Skip to Content

PO BOX 683148 | Houston, TX 77268 | ph 888-247-8700 | fx 888-247-8706

NPTA is the largest professional society for pharmacy technicians. Membership is open to pharmacy technicians, students, and educators. more...

3-Mar-11 2:00 PM  CST  

Ibuprofen May Lower Risk of Parkinson's Disease 

Taking ibuprofen regularly may help reduce the risk of Parkinson’s disease, according to a new study published in the March 2 online issue of Neurology.

Researchers from Harvard Medical School examined the medical histories of over 136,000 men and women over a six-year period. After six years, 291 participants were diagnosed with Parkinson’s. According to the study, participants who took ibuprofen two or more times per week were 38 percent less likely to develop Parkinson’s than those who didn’t. When researchers compared their findings with previous studies, they found that the patients who took ibuprofen regularly were 27 percent less likely to develop Parkinson’s compared to those taking other NSAIDS and acetaminophen.

While researchers are not sure exactly why patients on ibuprofen were at lowest risk for Parkinson’s, Dr. Xiang Gao, M.D., Ph.D., the study’s lead researcher, suspects that the ibuprofen targets a receptor in the brain that linked to swelling, which can trigger Parkinson’s. The receptor has been linked to the onset of Parkinson’s disease in animal studies.

"One possibility as to why ibuprofen may have this effect against Parkinson's disease is that it may target a certain receptor in the brain called the peroxisome proliferator-activated receptor y (PPARy). Studies in animals have also suggested this effect," Gao said in a release issued by the American Academy of Neurology (AAN).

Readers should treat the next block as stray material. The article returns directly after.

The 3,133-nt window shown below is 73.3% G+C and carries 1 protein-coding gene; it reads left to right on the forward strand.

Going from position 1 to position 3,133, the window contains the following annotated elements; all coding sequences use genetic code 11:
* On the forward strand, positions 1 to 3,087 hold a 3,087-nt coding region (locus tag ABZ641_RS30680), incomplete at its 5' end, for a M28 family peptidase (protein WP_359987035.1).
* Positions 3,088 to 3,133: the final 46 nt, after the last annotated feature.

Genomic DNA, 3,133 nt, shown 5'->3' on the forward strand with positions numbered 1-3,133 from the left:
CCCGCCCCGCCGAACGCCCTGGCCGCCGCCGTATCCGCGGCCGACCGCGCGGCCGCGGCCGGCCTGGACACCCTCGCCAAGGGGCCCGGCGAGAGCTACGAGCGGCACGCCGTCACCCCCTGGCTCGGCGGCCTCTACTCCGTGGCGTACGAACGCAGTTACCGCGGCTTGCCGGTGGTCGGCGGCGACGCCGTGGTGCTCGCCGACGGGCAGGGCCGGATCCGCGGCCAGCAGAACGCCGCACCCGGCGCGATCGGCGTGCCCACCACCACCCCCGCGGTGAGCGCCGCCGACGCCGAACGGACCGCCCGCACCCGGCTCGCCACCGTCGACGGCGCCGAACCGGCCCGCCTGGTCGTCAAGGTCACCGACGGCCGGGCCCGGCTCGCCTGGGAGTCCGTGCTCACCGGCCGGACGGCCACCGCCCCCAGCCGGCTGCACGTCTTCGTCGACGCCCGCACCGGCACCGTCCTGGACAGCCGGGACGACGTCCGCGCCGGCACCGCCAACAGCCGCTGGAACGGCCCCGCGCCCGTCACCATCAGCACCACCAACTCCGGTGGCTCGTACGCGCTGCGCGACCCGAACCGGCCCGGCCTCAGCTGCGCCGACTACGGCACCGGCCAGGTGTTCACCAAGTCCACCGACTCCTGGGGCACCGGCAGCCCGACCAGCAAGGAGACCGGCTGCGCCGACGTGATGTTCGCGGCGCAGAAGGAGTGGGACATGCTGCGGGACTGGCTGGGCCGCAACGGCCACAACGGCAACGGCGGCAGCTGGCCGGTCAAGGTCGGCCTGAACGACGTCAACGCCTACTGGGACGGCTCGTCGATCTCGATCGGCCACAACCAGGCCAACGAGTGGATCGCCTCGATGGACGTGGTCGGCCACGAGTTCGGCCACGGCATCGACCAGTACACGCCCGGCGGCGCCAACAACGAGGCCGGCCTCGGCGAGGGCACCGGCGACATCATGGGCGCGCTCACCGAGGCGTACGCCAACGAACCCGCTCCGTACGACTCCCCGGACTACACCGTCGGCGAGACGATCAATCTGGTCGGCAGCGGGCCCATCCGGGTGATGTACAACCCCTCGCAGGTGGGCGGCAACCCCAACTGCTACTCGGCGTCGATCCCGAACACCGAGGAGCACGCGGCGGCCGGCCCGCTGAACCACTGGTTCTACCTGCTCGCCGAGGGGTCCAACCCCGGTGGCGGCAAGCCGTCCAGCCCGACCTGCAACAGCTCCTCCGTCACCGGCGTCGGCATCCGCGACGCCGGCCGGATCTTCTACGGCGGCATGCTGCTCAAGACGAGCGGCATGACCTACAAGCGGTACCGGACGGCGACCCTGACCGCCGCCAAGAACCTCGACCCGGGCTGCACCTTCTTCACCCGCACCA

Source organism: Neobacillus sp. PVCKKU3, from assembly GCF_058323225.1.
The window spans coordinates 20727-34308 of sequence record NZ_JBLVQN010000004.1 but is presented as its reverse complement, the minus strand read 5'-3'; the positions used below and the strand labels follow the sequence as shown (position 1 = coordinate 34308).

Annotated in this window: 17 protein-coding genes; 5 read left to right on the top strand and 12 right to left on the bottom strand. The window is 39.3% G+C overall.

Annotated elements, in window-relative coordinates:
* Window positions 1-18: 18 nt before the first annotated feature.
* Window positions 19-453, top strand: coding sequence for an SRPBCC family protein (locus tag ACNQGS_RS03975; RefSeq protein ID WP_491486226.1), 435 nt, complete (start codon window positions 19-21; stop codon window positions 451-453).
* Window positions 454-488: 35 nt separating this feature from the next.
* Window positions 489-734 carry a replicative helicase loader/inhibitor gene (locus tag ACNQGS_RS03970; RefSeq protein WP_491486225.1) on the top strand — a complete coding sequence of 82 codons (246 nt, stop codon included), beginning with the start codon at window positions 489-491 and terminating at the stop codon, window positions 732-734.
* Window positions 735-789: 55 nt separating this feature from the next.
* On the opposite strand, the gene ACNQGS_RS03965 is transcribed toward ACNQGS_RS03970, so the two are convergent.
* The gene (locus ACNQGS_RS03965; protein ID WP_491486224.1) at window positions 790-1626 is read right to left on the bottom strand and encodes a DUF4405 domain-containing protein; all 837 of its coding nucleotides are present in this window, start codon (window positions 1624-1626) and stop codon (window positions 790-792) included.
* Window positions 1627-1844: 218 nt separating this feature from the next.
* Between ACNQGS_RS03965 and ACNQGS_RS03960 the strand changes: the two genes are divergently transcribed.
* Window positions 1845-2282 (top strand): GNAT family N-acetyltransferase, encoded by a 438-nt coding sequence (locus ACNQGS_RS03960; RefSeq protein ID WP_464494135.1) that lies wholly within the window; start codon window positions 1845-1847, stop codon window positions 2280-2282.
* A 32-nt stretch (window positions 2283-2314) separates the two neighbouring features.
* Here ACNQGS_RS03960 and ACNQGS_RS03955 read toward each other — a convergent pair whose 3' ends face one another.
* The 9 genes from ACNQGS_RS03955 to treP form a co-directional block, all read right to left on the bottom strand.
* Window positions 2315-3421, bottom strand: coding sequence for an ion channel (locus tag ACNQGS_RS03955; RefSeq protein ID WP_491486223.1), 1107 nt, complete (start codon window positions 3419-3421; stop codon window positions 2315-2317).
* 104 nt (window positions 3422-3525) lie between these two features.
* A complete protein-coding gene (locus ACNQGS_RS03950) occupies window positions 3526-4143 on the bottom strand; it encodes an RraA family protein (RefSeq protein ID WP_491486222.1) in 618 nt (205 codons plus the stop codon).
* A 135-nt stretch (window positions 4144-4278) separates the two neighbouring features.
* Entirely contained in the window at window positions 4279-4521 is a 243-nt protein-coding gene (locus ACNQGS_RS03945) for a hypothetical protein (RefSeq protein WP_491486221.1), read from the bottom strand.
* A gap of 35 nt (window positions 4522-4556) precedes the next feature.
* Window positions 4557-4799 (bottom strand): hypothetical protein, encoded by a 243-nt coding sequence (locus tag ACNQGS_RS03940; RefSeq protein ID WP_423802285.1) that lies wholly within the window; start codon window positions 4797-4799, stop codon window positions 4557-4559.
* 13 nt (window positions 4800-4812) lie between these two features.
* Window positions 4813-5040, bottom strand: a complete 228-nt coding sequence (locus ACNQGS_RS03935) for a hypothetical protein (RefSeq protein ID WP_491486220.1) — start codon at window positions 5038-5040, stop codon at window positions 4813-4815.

Parkinson’s disease is a progressive neurological disorder in which the nerve cells of the brain that produce dopamine are slowly destroyed. The loss of dopamine-producing cells results in tremors, difficulty moving and gradual loss of muscle control. The National Institutes of Health estimates that about 50,000 people are diagnosed with Parkinson’s disease each year.

Even though the study suggested a possible link between ibuprofen and reduced risk of getting Parkinson’s disease, editorial author Dr. James H. Bower, M.D., M.Sc., a member of AAN, said people should not start taking ibuprofen to prevent Parkinson’s just yet. Further clinical research is needed to prove a direct link exists. As with other NSAIDS, he added, ibuprofen comes with an increased risk of stomach bleeding and kidney problems.   

"Long-term ibuprofen use has a lengthy list of risks," Bower said. "Additionally, the use of ibuprofen may not be directly reducing the risk of Parkinson's. It may be related to some other unrecognized factor that is actually reducing the risk."
Copyright © 2011 NPTA. All rights reserved.

Click a star to rate!

Rating: 0.00 / 5.00  - Not yet rated.
0 ratings


Total Comments: 1
  • Cynthia on 5-Mar-11 0:43 AM permalink

    I find it very impressive that it has potential but as the article concluded it does not mean everyone should take it as prophylaxis. The ibuprofen action is not a direct mechanism and the side effects of ibuprofen abuse and its weapons are far more immediate and outweigh the benefits of prophylaxis.

Post a Comment

0 / 500 characters

Add to Favorites


For additional information on this Article article, please contact:

Kristina Michel
(888) 247-8700

Source: NPTANews

Related Documents:

Content Tags:

Tags: AAN cpht Harvard Medical School ibuprofen Neurology NIH npta NSAIDS Parkinsons Parkinsons disease pharmacy pharmacy technician PPARy study


Other Recent Articles:

Return to Pharmacy Technician Articles Search

NPTA is lobbying for pharmacy technician issues, conducting industry-related research, developing benchmark reports, manage a national... more

NPTA is the #1 source for pharmacy technician products.


Are you Prepared? Chemotherapy Certification course